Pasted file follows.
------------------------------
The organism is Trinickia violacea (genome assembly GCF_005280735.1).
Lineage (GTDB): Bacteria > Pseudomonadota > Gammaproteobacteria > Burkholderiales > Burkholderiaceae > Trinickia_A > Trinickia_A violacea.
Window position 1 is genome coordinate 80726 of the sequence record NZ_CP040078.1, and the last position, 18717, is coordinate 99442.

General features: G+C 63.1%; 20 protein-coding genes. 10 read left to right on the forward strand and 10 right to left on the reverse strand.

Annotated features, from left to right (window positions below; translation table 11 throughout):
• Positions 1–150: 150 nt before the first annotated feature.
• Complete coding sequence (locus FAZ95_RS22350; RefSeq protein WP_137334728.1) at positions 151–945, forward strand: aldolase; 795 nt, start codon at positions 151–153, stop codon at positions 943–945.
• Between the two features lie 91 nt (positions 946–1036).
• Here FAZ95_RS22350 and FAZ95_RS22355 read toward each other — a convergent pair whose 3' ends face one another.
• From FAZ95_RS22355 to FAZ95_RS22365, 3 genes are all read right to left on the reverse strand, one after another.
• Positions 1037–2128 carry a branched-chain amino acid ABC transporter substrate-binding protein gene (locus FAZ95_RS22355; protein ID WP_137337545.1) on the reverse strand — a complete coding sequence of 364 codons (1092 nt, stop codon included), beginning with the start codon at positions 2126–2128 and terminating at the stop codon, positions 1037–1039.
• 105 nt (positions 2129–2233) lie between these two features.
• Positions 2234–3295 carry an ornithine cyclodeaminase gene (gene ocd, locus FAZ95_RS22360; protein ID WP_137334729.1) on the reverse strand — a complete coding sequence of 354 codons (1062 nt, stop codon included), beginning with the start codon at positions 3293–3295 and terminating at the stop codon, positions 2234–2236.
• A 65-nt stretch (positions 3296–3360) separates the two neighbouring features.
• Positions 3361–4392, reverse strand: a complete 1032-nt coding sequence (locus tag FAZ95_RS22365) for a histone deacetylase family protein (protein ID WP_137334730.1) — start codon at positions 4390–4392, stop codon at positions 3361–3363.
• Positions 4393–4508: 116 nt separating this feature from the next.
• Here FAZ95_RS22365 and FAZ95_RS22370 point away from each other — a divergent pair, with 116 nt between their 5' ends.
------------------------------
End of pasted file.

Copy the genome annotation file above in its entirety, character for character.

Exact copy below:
The organism is Trinickia violacea (genome assembly GCF_005280735.1).
Lineage (GTDB): Bacteria > Pseudomonadota > Gammaproteobacteria > Burkholderiales > Burkholderiaceae > Trinickia_A > Trinickia_A violacea.
Window position 1 is genome coordinate 80726 of the sequence record NZ_CP040078.1, and the last position, 18717, is coordinate 99442.

General features: G+C 63.1%; 20 protein-coding genes. 10 read left to right on the forward strand and 10 right to left on the reverse strand.

Annotated features, from left to right (window positions below; translation table 11 throughout):
• Positions 1–150: 150 nt before the first annotated feature.
• Complete coding sequence (locus FAZ95_RS22350; RefSeq protein WP_137334728.1) at positions 151–945, forward strand: aldolase; 795 nt, start codon at positions 151–153, stop codon at positions 943–945.
• Between the two features lie 91 nt (positions 946–1036).
• Here FAZ95_RS22350 and FAZ95_RS22355 read toward each other — a convergent pair whose 3' ends face one another.
• From FAZ95_RS22355 to FAZ95_RS22365, 3 genes are all read right to left on the reverse strand, one after another.
• Positions 1037–2128 carry a branched-chain amino acid ABC transporter substrate-binding protein gene (locus FAZ95_RS22355; protein ID WP_137337545.1) on the reverse strand — a complete coding sequence of 364 codons (1092 nt, stop codon included), beginning with the start codon at positions 2126–2128 and terminating at the stop codon, positions 1037–1039.
• 105 nt (positions 2129–2233) lie between these two features.
• Positions 2234–3295 carry an ornithine cyclodeaminase gene (gene ocd, locus FAZ95_RS22360; protein ID WP_137334729.1) on the reverse strand — a complete coding sequence of 354 codons (1062 nt, stop codon included), beginning with the start codon at positions 3293–3295 and terminating at the stop codon, positions 2234–2236.
• A 65-nt stretch (positions 3296–3360) separates the two neighbouring features.
• Positions 3361–4392, reverse strand: a complete 1032-nt coding sequence (locus tag FAZ95_RS22365) for a histone deacetylase family protein (protein ID WP_137334730.1) — start codon at positions 4390–4392, stop codon at positions 3361–3363.
• Positions 4393–4508: 116 nt separating this feature from the next.
• Here FAZ95_RS22365 and FAZ95_RS22370 point away from each other — a divergent pair, with 116 nt between their 5' ends.